The Chef de Partie, also known as a Station Chef, is one of the hardest working members of the kitchen. They are responsible for running a specific section of the kitchen, such as the appetiser or the meat section. Without Chef de Parties, the careful division of labour in the kitchen would not be upheld, and restaurant service would fall apart. Depending on the size of the establishment, they may have several assistants or be the only worker in that department. A few examples of Chef de Partie titles can include:

  • The Butcher Chef, or the Boucher. They are in charge of preparing meats and poultry before they are delivered to their stations.
  • The Pantry Chef, or the Garde Manger. They are responsible for preparing cold dishes, such as salads and pâtés.
  • The Pastry Chef, or the Patissier. They are responsible for all baked goods–pastries and desserts abound!
  • The Vegetable Chef, or the Entremetier. They prepare items like vegetables, soups, starches and eggs.

Hiring an apprentice Chef de Partie is the perfect way to train up an individual to match your establishment’s needs so that they can fit seamlessly into your kitchen and provide much-needed help. Apprentices can also bring a wealth of benefits to your business such as an increase in productivity, a decrease in staff turnover and an influx of new ideas.

A Chef de Partie apprenticeship will typically last for 12-18 months, and apprentices will learn key skills such as:

  • How to produce a large range of dishes including meat, poultry, fish and vegetable dishes.
  • How to store ingredients and prepare dishes to deliver a quality product that is safe for the consumer.
  • How to handle multiple tasks and direct others as appropriate.
  • How to work collaboratively with their team and with colleagues in other parts of their organisation.

The End-Point Assessment

The End-Point Assessment for the Chef de Partie apprenticeship is comprised of four components including:

  • Two Hour On-Demand Multiple Choice Test
  • Four Hour Practical Observation
  • Culinary Challenge Project and Observation
  • 90-minute Professional Discussion

All assessment activities must be completed within two months at the end of the apprenticeship. The On-Demand Test, Practical Observation and Culinary Challenge can be undertaken in any order but the Professional Discussion must be the last activity completed.

Each component is given a Pass or Distinction grade. The apprentice’s final grade will be based on the combination of their overall performance in all the assessment activities. In order to pass, the apprentice must achieve 1 point for each of the four assessment components. Once the apprentice has achieved at least a pass in every assessment element, the final grade can be calculated as follows:





Points for On-Demand Test + Professional Discussion







Points for Practical Observation + Culinary Challenge  

























On-Demand Test

The two-hour on-demand test will be in multiple-choice format. The questions will be scenario based and will require the apprentice to show reasoning and joined up thinking. They must demonstrate that they can perform against key elements of the standard. The On-Demand Test will be on-screen and computer marked, and the assessment will take place in a ‘controlled’ environment away from the day to day pressures of work.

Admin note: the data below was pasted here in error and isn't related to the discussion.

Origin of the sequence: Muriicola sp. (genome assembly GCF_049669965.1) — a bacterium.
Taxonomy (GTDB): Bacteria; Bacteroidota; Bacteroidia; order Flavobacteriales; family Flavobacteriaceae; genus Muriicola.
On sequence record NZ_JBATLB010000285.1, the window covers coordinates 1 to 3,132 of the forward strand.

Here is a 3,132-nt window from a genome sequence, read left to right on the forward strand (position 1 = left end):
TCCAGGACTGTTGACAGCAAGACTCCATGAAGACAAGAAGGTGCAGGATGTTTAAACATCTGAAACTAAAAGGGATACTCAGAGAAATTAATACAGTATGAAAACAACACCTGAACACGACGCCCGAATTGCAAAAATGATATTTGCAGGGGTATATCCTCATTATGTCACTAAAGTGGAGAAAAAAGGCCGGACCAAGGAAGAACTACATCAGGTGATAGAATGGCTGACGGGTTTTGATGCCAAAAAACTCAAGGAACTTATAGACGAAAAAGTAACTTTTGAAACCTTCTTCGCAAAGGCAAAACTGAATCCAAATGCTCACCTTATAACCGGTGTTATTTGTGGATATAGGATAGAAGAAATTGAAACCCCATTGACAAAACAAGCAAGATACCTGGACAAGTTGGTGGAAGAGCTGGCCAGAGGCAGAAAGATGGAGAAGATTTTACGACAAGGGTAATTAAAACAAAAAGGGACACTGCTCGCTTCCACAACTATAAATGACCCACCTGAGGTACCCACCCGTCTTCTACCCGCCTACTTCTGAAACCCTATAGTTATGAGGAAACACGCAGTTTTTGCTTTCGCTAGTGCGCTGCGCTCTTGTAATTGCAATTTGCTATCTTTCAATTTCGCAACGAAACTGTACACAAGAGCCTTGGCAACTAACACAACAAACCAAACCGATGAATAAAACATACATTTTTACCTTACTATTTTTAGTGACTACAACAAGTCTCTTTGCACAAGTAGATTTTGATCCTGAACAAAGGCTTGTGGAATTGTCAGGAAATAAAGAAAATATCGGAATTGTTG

The questions will cover topics such as:

  • The principles of an effective team, including the roles and responsibilities of team members and how team dynamics can affect the success of the team
  • Customer preferences and customer profiling, including religious, medical and dietary requirements
  • Common categories of costs and their relative proportions in the food production industry
  • Principles of food waste control
  • Classical and modern techniques of food preparation, cooking and finishing
  • The importance of maintaining brand standards and business reputation

Practical Observation

The four-hour Practical Observation is an observation of the apprentice in the kitchen environment and must include customer interaction. During the observation, the apprentice should have the opportunity to demonstrate their competence in the preparation, cooking and service of dishes.

The Observation must:

  • Be conducted at a time which reflects typical working conditions and avoids seasonal periods of low levels of trading
  • Allow the apprentice to demonstrate all aspects of the standard being observed
  • Take a synoptic approach to observing their overall competence

The apprentice and employer must provide a two-week working schedule and must be planned in advance.

In the Practical Observation, the apprentice must show key competencies such as:

  • Ensure that all their actions are in line with the business standard and dish specification
  • Ensure that their activities comply with legal requirements, industry regulation, professional codes and organisational policies
  • Communicate effectively with their team, customers and other departments
  • Ensure the food and food production areas are prepared for service
  • Ensure that stock and resources are ready for service and address any shortages or issues with stock accordingly

Culinary Challenge Project and Observation